had been on the market for a substantial period of time. The licensee stated:
I have thoroughly enjoyed my 21 years of operating my LPO and
when I handed back my licence to Australia Post in June this year it was with a
heavy heart that I did so. I had no choice but to take this action as I had
been putting private funds into my business for some time and I had tried to
sell the Business for the past 5 years, but with no luck. There was not enough profit
in it to be able to sell...
I found it most disheartening to think that after running a
business for 21 years and giving good community service, that I leave this
organisation in 2013 showing a net profit of $22,000. That is a mere $2,002.00
more than my first pay of $ 19,998.00 way back in 1992.
The tone of many of the submissions received from licensees was negative
about the future of their business and the support that they received from
Australia Post to continue in the sector. One licensee concluded:
Australia Post make my husband and I feel like they have all
the power and have no regard for the fact we do not get paid or are grossly
underpaid for the services we provide to make Australia Post huge annual
profits, salaries and bonuses.
Why has Australia Post, as a government body, not recognised
payments to LPO's were not keeping pace with the CPI and corrected the
situation, this should be a part of their job and a part of their responsibility.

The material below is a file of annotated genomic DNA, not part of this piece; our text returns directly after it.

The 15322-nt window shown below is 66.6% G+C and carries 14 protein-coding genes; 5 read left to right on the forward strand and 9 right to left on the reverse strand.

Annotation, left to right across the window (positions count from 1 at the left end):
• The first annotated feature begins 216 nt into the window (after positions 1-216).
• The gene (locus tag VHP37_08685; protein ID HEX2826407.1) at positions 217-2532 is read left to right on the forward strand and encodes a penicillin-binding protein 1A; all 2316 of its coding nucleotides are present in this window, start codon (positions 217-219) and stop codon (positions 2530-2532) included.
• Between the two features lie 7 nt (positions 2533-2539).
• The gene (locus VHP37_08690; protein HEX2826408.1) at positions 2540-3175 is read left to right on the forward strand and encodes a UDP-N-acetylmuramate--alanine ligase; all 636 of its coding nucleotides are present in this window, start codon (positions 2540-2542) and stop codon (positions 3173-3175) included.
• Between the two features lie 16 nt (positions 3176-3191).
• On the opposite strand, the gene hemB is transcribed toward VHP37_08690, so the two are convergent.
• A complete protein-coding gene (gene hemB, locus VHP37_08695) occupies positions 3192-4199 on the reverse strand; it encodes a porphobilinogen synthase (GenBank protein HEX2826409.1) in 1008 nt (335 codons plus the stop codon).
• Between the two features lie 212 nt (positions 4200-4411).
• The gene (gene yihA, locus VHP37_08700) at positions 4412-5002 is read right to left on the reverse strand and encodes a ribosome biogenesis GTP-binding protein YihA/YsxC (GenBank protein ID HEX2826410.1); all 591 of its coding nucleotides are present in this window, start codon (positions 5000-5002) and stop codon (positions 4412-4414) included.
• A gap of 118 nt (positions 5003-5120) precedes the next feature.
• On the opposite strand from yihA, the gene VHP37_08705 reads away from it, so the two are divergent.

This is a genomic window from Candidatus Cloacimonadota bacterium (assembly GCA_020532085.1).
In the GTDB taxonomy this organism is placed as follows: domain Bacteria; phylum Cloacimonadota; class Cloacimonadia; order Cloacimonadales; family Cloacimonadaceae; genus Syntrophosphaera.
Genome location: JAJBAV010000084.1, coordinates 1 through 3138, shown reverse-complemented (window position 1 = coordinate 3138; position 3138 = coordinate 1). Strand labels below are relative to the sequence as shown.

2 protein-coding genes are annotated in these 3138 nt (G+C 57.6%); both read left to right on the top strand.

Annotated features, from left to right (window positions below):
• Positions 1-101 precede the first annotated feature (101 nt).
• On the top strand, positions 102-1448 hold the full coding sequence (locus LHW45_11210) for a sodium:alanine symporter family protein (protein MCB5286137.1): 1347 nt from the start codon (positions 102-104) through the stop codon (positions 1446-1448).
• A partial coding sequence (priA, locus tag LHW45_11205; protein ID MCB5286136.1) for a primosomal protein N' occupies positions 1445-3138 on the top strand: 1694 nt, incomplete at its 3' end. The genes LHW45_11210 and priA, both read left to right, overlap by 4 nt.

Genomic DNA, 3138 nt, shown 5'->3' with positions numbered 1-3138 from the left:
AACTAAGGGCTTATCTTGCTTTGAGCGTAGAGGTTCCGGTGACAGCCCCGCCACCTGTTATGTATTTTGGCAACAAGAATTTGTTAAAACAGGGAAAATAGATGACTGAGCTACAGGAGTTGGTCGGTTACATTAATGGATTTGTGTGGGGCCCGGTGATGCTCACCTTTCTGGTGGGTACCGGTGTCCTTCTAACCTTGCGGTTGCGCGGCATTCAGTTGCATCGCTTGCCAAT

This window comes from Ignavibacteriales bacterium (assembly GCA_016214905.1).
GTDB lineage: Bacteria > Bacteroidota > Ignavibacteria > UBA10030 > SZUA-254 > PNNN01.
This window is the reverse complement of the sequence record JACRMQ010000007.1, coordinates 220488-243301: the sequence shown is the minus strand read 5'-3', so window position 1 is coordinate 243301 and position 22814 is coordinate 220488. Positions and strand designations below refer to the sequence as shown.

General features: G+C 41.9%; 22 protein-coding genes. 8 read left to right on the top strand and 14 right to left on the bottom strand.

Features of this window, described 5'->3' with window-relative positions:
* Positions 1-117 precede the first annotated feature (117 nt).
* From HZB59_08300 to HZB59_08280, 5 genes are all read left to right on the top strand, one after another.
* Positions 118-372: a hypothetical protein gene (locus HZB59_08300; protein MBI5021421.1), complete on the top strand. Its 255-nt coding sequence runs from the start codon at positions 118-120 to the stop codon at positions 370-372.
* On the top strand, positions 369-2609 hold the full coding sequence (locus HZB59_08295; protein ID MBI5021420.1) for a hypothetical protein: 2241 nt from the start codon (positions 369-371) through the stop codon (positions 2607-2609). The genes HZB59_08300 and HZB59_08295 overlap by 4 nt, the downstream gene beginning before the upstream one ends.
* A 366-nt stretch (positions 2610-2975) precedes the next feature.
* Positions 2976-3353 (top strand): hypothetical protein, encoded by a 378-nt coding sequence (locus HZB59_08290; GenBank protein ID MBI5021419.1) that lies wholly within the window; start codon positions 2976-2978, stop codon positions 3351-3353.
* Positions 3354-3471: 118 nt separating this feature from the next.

I just want Australia Post to return a true, fair and
reasonable payment to the Licensees that provide a service to the community,
especially in country areas, where a corporate office is not just around the
Many licensees who submitted to the inquiry argued that the current
business model for licensees is not viable.
Mr Tony Buskariol from the LPO Group added the LPO Group's view:
...I can confirm that the business model in its current state
is not sustainable. Most of us appear to be tipping in our own private funds to
continue operating licensed outlets. If that was not the case, I think there
would be quite a few of us who would be closing and the community would be
missing out on the services available through the licensed post office network.
... I have a second job. I have a mortgage on my house for the
business, so my interests are to make sure the business is profitable and to
get paid fairly for what we do. We provide a very good service to the
community. If we were paid fairly and appropriately for the services that we
provided then licensed outlets would be profitable and a vibrant part of the
However, not all evidence received by the committee supported the dire
predictions of some submitters. Some licensees indicated that their business
was providing good returns and income although most acknowledged that they had
concerns about some issues, such as parcel volumes.
In addition, Mr Ian Kerr, POAAL, commented that some of the statements
related to the anticipated number of closures of LPOs were 'wildly
Mr Kerr also noted that licences are still being bought and sold for
reasonable prices and that, although revenues had fallen, it wasn't necessarily
the case the LPO profits had also fallen. But Mr Kerr indicated that the number